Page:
Diving

 

There are two kinds of players, those who dive and those who donít. I donít. I attribute my longevity in this sport to never diving. However, many other players are natural divers and consider it a normal part of the game.

 

There are several problems with diving. (1)  It is very hard on your body and the risk of injury is higher when diving than any other time in a racquetball game. (2) It takes a lot of energy to keep diving and getting up off the floor, so you may run out of gas later in the match. (3)You are frequently out of position after diving and in danger of losing the rally anyway. (4) You have a good chance of getting called for an avoidable hinder if you are on the floor and canít get out of the way.

 

So, why do it? The obvious answer is that it keeps you from immediately losing the rally. But that doesn't mean you will win the rally. More likely it just keeps you in the rally.  Suppose that if you dive there is a 10 percent chance of hitting a winner, a 10 percent chance of skipping or missing the ball, and an 80 percent chance of keeping the ball in play. Now suppose you are serving. If you keep the ball in play, there is a 50 percent chance of winning the point. The value of diving is .8*.5=.4 since the probabilities of hitting winners and losers offset each other. If you are returning serve, you have a ten percent chance of hitting a winner, but that only gets you the serve, where you have a 50 percent chance of a point. You have a ten percent chance of skipping, which loses you a point immediately, and you have an 80 percent chance of keeping the ball in play, yielding a 50 percent chances of getting the serve, which only gets you a 50 percent chance of winning a point as the server. The net result is that if you are returning serve, the dive only gets you .15 of a point. If you are serving half the time in a match, a dive is only worth .275 of a point.


This means that, since the expected payoff is positive, it is perfectly rational to dive. What this does not take into account is the wear and tear on your body. Is approximately one-quarter of a point worth risking injury?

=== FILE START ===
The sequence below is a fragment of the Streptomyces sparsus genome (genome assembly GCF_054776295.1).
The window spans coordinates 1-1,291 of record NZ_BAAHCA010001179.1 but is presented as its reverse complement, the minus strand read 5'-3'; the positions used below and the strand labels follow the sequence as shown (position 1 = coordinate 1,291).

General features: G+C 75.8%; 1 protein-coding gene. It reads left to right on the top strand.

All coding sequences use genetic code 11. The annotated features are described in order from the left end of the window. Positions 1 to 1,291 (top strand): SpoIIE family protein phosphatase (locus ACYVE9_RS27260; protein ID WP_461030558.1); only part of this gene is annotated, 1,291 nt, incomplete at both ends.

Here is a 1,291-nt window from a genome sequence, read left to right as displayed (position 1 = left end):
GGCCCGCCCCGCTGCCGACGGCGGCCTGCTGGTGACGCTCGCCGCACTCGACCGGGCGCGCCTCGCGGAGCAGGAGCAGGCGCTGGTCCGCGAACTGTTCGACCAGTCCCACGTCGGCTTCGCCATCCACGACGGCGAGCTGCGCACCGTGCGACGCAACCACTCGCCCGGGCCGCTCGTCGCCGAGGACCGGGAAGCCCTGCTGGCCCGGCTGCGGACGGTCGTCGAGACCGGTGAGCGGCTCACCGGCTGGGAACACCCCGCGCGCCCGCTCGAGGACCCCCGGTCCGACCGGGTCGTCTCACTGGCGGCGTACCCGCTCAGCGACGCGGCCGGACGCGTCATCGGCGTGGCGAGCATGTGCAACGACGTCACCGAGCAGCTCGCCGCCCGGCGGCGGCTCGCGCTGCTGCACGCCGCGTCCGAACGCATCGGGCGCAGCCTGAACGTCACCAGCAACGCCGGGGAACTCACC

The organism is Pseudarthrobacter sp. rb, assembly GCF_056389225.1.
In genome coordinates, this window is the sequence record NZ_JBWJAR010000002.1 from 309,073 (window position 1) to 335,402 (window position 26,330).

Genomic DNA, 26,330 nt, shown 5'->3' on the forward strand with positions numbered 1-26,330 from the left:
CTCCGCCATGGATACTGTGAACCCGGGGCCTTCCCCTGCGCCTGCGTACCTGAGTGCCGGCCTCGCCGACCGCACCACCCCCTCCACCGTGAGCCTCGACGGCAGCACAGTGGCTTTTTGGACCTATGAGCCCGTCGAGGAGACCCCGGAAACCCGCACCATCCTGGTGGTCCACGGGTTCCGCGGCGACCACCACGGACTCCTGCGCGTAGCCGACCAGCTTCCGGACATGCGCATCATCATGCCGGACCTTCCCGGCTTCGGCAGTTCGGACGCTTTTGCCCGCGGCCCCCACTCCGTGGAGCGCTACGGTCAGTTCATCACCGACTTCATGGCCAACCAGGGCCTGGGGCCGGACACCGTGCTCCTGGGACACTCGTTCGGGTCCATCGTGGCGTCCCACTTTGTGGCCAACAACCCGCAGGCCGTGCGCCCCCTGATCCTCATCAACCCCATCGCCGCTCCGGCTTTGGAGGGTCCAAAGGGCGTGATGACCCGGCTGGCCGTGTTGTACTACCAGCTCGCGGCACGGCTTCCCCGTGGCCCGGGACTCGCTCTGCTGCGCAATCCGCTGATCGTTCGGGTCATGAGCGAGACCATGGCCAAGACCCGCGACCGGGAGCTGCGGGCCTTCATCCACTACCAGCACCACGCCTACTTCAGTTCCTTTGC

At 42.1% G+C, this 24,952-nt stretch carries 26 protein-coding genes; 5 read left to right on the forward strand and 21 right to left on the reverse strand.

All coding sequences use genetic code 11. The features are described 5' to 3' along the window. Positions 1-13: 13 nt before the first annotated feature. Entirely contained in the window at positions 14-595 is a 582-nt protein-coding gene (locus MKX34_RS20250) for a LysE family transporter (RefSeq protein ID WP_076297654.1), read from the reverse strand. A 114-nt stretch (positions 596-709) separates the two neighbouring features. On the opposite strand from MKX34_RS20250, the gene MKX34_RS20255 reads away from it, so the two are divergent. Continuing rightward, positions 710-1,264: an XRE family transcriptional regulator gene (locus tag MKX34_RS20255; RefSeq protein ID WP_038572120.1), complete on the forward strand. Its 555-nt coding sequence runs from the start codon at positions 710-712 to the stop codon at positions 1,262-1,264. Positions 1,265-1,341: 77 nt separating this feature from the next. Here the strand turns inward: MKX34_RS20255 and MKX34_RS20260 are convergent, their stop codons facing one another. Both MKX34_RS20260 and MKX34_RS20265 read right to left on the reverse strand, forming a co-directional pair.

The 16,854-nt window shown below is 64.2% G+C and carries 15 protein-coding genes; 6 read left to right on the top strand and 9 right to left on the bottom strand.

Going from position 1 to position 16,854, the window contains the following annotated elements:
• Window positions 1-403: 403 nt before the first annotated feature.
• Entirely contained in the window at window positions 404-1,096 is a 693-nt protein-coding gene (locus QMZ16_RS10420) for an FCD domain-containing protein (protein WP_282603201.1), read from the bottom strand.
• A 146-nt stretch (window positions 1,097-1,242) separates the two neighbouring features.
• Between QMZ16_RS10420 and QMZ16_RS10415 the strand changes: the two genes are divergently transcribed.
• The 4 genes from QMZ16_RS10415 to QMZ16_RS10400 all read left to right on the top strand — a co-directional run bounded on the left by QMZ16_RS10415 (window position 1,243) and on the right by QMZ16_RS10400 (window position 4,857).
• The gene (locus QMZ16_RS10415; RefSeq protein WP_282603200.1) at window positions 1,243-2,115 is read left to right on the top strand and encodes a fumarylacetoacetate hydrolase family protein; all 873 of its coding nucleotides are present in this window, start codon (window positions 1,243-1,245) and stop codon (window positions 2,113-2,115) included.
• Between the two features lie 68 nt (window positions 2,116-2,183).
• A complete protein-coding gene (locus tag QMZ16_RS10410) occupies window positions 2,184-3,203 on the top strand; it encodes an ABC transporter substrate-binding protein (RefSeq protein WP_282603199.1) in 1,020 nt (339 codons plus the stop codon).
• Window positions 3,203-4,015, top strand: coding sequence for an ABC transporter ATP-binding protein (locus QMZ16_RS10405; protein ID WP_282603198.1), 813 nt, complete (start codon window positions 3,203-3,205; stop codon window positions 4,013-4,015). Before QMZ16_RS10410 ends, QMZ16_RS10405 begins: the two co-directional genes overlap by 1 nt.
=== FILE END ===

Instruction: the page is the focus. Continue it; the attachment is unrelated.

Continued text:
I tracked the 2006 Choice Hotels U.S. Open quarterfinal match between Cliff Swain and Jason Mannino. Jason dived at least once in 32 rallies over three games. (Eight rallies required two dives and three more rallies required three dives.) Of these rallies, he won 14 (44 percent) and lost the other 18. So, if this is typical, there is an approximately 40 percent chance of winning a rally in which you dive.  However, some of the rallies that he won only got him the serve.

 

On the other hand, Jason dived at least once in 12 rallies in the first game and won four of them. That is four points he would have lost if he had done no diving. He won the game 11-8. The four points could have made the difference. In the second game, he won six rallies after diving in 12 rallies. He won that game 13-11. Jason would probably have lost that game if Cliff had taken those six rallies. Jason won the third game 11-2. It seems fairly certain that Jasonís dives were the difference in games one and two.  It is impossible to know for sure what would have happened if Jason didnít do any diving, but the chances are that he would not have won the first two games. Was it worth it to him to dive for a chance to win a quarterfinal match at the U.S. Open?

 

The bottom line is that a dive is worth a little more than a quarter of a point. If you have a comfortable lead in a game, it is probably not worth it to dive. If the game is close, you should probably save your dives for critical times in the game, especially if you are serving.

 

If you are going to dive, you should do it in a way that minimizes the harm to your body while generating the best chance of eventually winning the rally. The first rule of diving is to start low so as to reduce the distance between your body and the floor. So start with a low crouch. Push off with your legs while extending your racquet hand in a jabbing motion. Use your other hand as a shock absorber. Once you hit the ball, just relax as you hit the floor. Then get your feet under you and get up as quickly as possible. Go to center court.

 

The best shot selection is a ceiling ball. Just get your racquet under the ball with the face up and flick it to the ceiling. The ceiling ball gives you the maximum amount of time to get up and allows you free access to center court. Some players can make offensive shots while diving, but they are a rare breed and there is a higher probability of skipping the ball.

 
To see some pros diving, click here.